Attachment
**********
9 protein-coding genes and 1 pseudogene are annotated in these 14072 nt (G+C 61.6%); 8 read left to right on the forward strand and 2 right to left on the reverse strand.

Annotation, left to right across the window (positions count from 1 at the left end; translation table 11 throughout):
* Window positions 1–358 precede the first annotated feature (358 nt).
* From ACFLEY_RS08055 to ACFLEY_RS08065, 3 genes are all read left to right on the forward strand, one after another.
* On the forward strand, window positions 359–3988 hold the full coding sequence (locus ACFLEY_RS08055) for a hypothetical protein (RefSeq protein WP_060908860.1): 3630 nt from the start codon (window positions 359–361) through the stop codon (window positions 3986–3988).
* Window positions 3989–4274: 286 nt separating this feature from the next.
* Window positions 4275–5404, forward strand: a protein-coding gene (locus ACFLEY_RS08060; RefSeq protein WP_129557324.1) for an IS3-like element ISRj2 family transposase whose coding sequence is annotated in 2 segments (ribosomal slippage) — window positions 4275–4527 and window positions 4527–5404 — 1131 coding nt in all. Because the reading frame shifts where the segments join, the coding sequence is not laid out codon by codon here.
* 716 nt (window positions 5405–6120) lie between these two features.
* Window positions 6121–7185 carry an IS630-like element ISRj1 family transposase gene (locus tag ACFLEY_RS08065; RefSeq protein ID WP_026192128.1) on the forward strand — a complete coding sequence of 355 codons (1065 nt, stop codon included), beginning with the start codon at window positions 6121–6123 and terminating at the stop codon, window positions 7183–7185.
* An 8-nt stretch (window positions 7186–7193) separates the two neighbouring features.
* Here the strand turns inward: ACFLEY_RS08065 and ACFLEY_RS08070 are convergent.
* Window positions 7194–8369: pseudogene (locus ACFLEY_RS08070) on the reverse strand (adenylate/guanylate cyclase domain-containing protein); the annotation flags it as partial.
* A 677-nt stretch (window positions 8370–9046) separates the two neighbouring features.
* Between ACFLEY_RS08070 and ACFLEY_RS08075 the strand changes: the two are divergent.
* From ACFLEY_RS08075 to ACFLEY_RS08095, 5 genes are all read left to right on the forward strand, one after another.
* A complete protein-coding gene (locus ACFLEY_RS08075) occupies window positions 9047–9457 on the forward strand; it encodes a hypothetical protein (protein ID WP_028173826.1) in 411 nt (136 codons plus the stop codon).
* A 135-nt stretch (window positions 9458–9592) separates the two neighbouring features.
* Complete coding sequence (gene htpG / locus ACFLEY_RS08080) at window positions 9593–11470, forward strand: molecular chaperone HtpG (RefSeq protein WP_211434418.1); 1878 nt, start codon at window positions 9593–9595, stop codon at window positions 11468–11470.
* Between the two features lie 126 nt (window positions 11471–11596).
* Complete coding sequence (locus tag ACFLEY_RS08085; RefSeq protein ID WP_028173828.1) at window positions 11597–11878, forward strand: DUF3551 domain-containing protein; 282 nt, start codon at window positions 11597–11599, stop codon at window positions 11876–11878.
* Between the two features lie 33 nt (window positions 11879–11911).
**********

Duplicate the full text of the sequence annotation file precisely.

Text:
9 protein-coding genes and 1 pseudogene are annotated in these 14072 nt (G+C 61.6%); 8 read left to right on the forward strand and 2 right to left on the reverse strand.

Annotation, left to right across the window (positions count from 1 at the left end; translation table 11 throughout):
* Window positions 1–358 precede the first annotated feature (358 nt).
* From ACFLEY_RS08055 to ACFLEY_RS08065, 3 genes are all read left to right on the forward strand, one after another.
* On the forward strand, window positions 359–3988 hold the full coding sequence (locus ACFLEY_RS08055) for a hypothetical protein (RefSeq protein WP_060908860.1): 3630 nt from the start codon (window positions 359–361) through the stop codon (window positions 3986–3988).
* Window positions 3989–4274: 286 nt separating this feature from the next.
* Window positions 4275–5404, forward strand: a protein-coding gene (locus ACFLEY_RS08060; RefSeq protein WP_129557324.1) for an IS3-like element ISRj2 family transposase whose coding sequence is annotated in 2 segments (ribosomal slippage) — window positions 4275–4527 and window positions 4527–5404 — 1131 coding nt in all. Because the reading frame shifts where the segments join, the coding sequence is not laid out codon by codon here.
* 716 nt (window positions 5405–6120) lie between these two features.
* Window positions 6121–7185 carry an IS630-like element ISRj1 family transposase gene (locus tag ACFLEY_RS08065; RefSeq protein ID WP_026192128.1) on the forward strand — a complete coding sequence of 355 codons (1065 nt, stop codon included), beginning with the start codon at window positions 6121–6123 and terminating at the stop codon, window positions 7183–7185.
* An 8-nt stretch (window positions 7186–7193) separates the two neighbouring features.
* Here the strand turns inward: ACFLEY_RS08065 and ACFLEY_RS08070 are convergent.
* Window positions 7194–8369: pseudogene (locus ACFLEY_RS08070) on the reverse strand (adenylate/guanylate cyclase domain-containing protein); the annotation flags it as partial.
* A 677-nt stretch (window positions 8370–9046) separates the two neighbouring features.
* Between ACFLEY_RS08070 and ACFLEY_RS08075 the strand changes: the two are divergent.
* From ACFLEY_RS08075 to ACFLEY_RS08095, 5 genes are all read left to right on the forward strand, one after another.
* A complete protein-coding gene (locus ACFLEY_RS08075) occupies window positions 9047–9457 on the forward strand; it encodes a hypothetical protein (protein ID WP_028173826.1) in 411 nt (136 codons plus the stop codon).
* A 135-nt stretch (window positions 9458–9592) separates the two neighbouring features.
* Complete coding sequence (gene htpG / locus ACFLEY_RS08080) at window positions 9593–11470, forward strand: molecular chaperone HtpG (RefSeq protein WP_211434418.1); 1878 nt, start codon at window positions 9593–9595, stop codon at window positions 11468–11470.
* Between the two features lie 126 nt (window positions 11471–11596).
* Complete coding sequence (locus tag ACFLEY_RS08085; RefSeq protein ID WP_028173828.1) at window positions 11597–11878, forward strand: DUF3551 domain-containing protein; 282 nt, start codon at window positions 11597–11599, stop codon at window positions 11876–11878.
* Between the two features lie 33 nt (window positions 11879–11911).